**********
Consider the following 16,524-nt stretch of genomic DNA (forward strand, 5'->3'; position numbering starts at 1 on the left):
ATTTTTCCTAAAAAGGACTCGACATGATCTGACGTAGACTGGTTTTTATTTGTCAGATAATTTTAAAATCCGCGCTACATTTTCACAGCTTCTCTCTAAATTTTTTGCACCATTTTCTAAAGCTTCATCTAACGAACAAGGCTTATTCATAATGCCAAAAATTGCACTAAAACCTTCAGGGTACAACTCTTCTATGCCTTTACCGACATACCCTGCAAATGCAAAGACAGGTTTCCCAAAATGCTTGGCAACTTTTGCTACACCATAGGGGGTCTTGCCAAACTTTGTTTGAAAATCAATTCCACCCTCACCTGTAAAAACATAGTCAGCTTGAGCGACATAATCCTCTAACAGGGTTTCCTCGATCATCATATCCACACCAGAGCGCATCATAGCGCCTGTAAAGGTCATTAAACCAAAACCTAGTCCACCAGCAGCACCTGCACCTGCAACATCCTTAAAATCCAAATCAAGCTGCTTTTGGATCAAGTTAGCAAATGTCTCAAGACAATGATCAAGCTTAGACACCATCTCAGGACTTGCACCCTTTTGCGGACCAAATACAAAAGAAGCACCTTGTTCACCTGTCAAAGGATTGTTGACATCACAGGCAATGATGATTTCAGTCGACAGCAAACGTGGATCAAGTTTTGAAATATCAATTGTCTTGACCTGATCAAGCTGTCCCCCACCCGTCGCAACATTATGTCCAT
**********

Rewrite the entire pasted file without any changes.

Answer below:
Consider the following 16,524-nt stretch of genomic DNA (forward strand, 5'->3'; position numbering starts at 1 on the left):
ATTTTTCCTAAAAAGGACTCGACATGATCTGACGTAGACTGGTTTTTATTTGTCAGATAATTTTAAAATCCGCGCTACATTTTCACAGCTTCTCTCTAAATTTTTTGCACCATTTTCTAAAGCTTCATCTAACGAACAAGGCTTATTCATAATGCCAAAAATTGCACTAAAACCTTCAGGGTACAACTCTTCTATGCCTTTACCGACATACCCTGCAAATGCAAAGACAGGTTTCCCAAAATGCTTGGCAACTTTTGCTACACCATAGGGGGTCTTGCCAAACTTTGTTTGAAAATCAATTCCACCCTCACCTGTAAAAACATAGTCAGCTTGAGCGACATAATCCTCTAACAGGGTTTCCTCGATCATCATATCCACACCAGAGCGCATCATAGCGCCTGTAAAGGTCATTAAACCAAAACCTAGTCCACCAGCAGCACCTGCACCTGCAACATCCTTAAAATCCAAATCAAGCTGCTTTTGGATCAAGTTAGCAAATGTCTCAAGACAATGATCAAGCTTAGACACCATCTCAGGACTTGCACCCTTTTGCGGACCAAATACAAAAGAAGCACCTTGTTCACCTGTCAAAGGATTGTTGACATCACAGGCAATGATGATTTCAGTCGACAGCAAACGTGGATCAAGTTTTGAAATATCAATTGTCTTGACCTGATCAAGCTGTCCCCCACCCGTCGCAACATTATGTCCAT